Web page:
Road traffic crashes are the leading cause of death of children and young people. Any strategy that seeks to address the global road safety crisis needs to take account of the needs of young people. The Global Youth Coalition brings together young activists from around the world, taking action on safer mobility and championing meaningful youth participation in road safety and beyond. We spoke to Ritu Jain, Youth Advisory Board Member and Youth Accountability Advocate for Restless Development India. Ritu specializes in equality and gender rights.
How is the UN Resolution on Improving Global Road Safety relevant to young people?
“We welcome that the new resolution speaks out for young people and their basic needs for road safety and asks countries to pay special attention to road safety measures that protect young people and other vulnerable groups.
“Not only do young people travel extensively in their day-to-day, road policy decisions that are made now will affect young people more than any other living generation. They are the ones who will experience the long-term impact of good or bad policies for road safety for longer.
“The resolution references the connection between road safety and social and economic development. Jobs and education are a particular concern for young people, especially during the rising unemployment, as a result of the pandemic. Safe mobility is very important in enabling young people to access work and school. They are highly reliant on public transport, and it is important that this is up to a good level.
“The new Decade of Action for Road Safety brings a clear opportunity for Member States to meaningfully involve young people in shaping the actions plans about road safety and safe mobility. In that way, young people can also have their say and share their main challenges, demands, and commitments, gathered in the Global Youth Statement for Road Safety, adopted in February 2020 at the 2nd World Youth Assembly for Road Safety. It is a perfect moment to gain momentum of meaningful youth participation.”
As an activist for gender equality and peace, why is road safety important? Does the resolution speak to these issues?
“Road safety has an integral role in promoting gender equality and peace. As an activist, I wish that the UN Resolution had more mention of the problems of harassment on transport, not just crashes, speed, etc. This is a big problem in many areas in my nation, India, where there are no road lights and police quarters nearby roads. There are often stories of young women being harassed or sexually assaulted in public transport, which is contrary to the push for safer mobility that the resolution calls for. It happens every day. Women are becoming more empowered to stand up to harassment, but serious attention and action is needed.”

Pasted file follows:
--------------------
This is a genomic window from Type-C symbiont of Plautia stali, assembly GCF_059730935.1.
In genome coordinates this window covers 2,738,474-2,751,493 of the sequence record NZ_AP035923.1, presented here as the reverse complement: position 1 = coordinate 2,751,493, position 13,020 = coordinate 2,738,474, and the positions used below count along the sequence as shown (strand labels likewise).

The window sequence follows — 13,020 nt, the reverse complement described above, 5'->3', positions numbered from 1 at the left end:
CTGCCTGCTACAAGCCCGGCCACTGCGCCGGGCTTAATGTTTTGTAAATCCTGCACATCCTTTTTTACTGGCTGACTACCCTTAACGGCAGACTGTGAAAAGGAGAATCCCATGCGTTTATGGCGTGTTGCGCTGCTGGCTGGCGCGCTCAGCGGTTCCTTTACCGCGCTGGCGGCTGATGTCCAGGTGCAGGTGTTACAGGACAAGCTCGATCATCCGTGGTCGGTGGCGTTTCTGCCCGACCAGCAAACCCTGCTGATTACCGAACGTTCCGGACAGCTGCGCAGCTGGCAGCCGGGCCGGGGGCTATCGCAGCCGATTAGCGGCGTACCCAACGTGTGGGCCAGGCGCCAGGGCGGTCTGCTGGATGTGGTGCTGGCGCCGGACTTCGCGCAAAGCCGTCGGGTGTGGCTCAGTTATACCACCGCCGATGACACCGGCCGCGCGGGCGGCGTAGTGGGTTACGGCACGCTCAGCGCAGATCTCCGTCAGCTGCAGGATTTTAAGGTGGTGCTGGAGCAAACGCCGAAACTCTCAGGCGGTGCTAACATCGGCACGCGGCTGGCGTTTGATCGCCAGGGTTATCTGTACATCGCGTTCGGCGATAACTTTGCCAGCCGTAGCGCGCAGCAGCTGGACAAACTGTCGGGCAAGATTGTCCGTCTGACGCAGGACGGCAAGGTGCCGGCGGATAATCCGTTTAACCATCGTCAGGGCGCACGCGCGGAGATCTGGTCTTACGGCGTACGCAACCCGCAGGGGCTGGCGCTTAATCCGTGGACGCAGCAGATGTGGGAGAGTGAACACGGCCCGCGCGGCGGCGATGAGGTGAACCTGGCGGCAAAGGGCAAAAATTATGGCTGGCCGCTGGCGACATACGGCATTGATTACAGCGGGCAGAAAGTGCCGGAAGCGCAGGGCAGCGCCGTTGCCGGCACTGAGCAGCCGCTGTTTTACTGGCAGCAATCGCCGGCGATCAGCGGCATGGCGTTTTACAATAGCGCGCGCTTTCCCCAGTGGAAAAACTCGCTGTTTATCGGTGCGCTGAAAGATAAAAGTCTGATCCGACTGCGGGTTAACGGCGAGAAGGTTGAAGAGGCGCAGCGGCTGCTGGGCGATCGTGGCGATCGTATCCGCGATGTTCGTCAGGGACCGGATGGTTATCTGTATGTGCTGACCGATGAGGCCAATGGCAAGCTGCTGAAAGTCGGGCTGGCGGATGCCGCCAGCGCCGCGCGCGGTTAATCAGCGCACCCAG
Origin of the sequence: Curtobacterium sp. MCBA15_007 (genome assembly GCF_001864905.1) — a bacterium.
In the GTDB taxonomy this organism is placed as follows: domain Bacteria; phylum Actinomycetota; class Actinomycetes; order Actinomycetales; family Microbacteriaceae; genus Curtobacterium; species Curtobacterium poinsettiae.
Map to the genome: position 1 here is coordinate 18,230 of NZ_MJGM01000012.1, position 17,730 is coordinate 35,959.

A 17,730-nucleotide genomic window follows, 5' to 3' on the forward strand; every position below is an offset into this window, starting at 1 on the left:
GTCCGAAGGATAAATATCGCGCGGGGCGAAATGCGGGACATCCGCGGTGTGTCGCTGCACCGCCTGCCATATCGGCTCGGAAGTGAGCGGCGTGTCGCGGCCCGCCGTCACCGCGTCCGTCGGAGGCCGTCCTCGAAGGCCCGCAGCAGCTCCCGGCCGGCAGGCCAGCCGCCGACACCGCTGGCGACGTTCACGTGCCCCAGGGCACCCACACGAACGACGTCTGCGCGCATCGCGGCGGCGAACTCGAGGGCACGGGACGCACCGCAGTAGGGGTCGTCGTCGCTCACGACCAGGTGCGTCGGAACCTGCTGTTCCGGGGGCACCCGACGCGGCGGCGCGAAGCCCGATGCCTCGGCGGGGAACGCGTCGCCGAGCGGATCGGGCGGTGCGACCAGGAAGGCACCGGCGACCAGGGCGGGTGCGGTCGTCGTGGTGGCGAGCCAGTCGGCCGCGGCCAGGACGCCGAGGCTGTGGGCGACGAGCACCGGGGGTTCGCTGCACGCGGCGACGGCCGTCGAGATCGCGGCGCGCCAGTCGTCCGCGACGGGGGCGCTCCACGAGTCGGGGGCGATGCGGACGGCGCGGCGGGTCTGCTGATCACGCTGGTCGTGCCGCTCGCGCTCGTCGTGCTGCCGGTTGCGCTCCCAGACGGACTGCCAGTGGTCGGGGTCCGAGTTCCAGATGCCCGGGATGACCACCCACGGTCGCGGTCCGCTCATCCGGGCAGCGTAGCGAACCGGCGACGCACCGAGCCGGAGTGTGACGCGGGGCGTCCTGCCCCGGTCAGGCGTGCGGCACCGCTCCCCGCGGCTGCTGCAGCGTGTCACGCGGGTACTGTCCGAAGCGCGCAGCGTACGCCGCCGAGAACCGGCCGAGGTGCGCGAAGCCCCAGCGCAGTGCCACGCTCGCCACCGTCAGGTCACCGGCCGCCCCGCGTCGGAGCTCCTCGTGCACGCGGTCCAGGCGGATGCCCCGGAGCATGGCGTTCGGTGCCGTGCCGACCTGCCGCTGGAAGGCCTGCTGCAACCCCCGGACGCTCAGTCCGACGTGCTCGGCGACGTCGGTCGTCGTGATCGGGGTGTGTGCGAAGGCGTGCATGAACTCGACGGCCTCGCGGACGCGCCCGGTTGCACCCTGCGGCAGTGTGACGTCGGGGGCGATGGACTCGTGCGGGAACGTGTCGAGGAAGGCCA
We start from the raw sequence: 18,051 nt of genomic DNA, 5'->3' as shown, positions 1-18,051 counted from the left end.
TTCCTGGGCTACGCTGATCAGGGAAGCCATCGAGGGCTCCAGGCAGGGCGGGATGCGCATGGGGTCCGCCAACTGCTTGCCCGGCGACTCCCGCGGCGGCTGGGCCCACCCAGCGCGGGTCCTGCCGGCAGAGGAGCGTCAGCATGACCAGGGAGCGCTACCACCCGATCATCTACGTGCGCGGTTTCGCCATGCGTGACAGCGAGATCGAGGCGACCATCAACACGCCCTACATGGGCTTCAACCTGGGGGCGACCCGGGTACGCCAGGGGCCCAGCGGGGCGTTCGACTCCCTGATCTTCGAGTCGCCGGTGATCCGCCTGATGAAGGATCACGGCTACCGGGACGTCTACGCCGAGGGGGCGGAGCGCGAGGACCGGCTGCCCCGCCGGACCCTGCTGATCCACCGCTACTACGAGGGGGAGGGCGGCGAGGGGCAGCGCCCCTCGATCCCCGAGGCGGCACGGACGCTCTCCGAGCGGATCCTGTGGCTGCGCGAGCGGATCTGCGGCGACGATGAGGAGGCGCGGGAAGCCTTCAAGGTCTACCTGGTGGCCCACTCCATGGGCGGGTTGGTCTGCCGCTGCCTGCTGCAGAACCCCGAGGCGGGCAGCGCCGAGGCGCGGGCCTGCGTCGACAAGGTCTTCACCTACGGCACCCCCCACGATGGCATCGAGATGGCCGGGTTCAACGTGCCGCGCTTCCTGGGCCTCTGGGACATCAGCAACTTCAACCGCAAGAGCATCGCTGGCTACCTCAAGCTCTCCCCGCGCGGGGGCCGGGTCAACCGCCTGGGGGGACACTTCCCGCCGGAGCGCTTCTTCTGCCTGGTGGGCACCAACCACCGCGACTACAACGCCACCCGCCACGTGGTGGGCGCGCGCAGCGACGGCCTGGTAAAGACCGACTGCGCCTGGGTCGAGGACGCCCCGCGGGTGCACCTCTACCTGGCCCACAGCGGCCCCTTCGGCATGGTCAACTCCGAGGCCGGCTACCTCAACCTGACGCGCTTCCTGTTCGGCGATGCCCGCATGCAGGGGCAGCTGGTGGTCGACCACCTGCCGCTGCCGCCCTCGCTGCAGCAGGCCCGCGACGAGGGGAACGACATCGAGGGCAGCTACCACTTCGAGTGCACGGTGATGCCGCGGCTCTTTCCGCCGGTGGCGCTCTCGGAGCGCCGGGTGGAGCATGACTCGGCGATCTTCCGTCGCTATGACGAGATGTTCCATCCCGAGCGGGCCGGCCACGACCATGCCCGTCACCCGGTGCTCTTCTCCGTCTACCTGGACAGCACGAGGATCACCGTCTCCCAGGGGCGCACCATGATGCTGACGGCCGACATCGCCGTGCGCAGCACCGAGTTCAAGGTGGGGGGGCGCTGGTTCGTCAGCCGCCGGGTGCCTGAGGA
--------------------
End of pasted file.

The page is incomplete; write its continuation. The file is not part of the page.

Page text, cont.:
And why should young people care about the contents and commitments in the resolution?
“We need young people to care about the UN resolution, since it talks about their safety and security. It needs to be taken seriously, and it is a way for young people to feel a sense of ownership and responsibility within society. The Global Youth Statement for Road Safety calls on governments to be accountable for their commitments. It is not just our own road behavior, we must get our governments to act and ensure a safer and sustainable mobility system for all users, not only cars.
“The resolution calls on governments to “promote road safety knowledge and awareness … especially among youth.” They need to find ways of doing this that will engage young people’s hearts and minds. According to the In order to achieve behavioral change in the highways, governments need to involve youth in the educational material designs. Road safety education is not in place in every country; the theory only focuses on signs and laws, but it doesn’t consider behavior changes between different ages. Youth should meaningfully participate in the design of those materials as well.
“In India, enforcement is a big factor. There is an attitude that “if someone else is not following the rules, then why should I?” When traffic fines went up last year, this brought a new level of seriousness to the issue.
“Responsible road use should be a part of the school curriculum for older students, but engagement needs to be more than that. In the Global Youth Consultations, we ask young people: “When you are on the road, what do you see?” and “What change would you bring to roads?” We need young people to question the reality around them and evaluate and contribute to how it can be improved.
“In our global youth consultations, we identified the problems on some local streets. Lack of lighting and police presence made the streets unsafe for women and other solo road users. We took our concerns to the local government authorities. They switched on the lights — that already existed but were not in use — and installed manned police booths. Youth advocacy can speed up actions. Although we were only a group of 10 young people, we were able to make a difference. We are looking for more streets for improvement, but unfortunately COVID-19 is limiting our ability to go out.”
Feature image: Mikael Ullen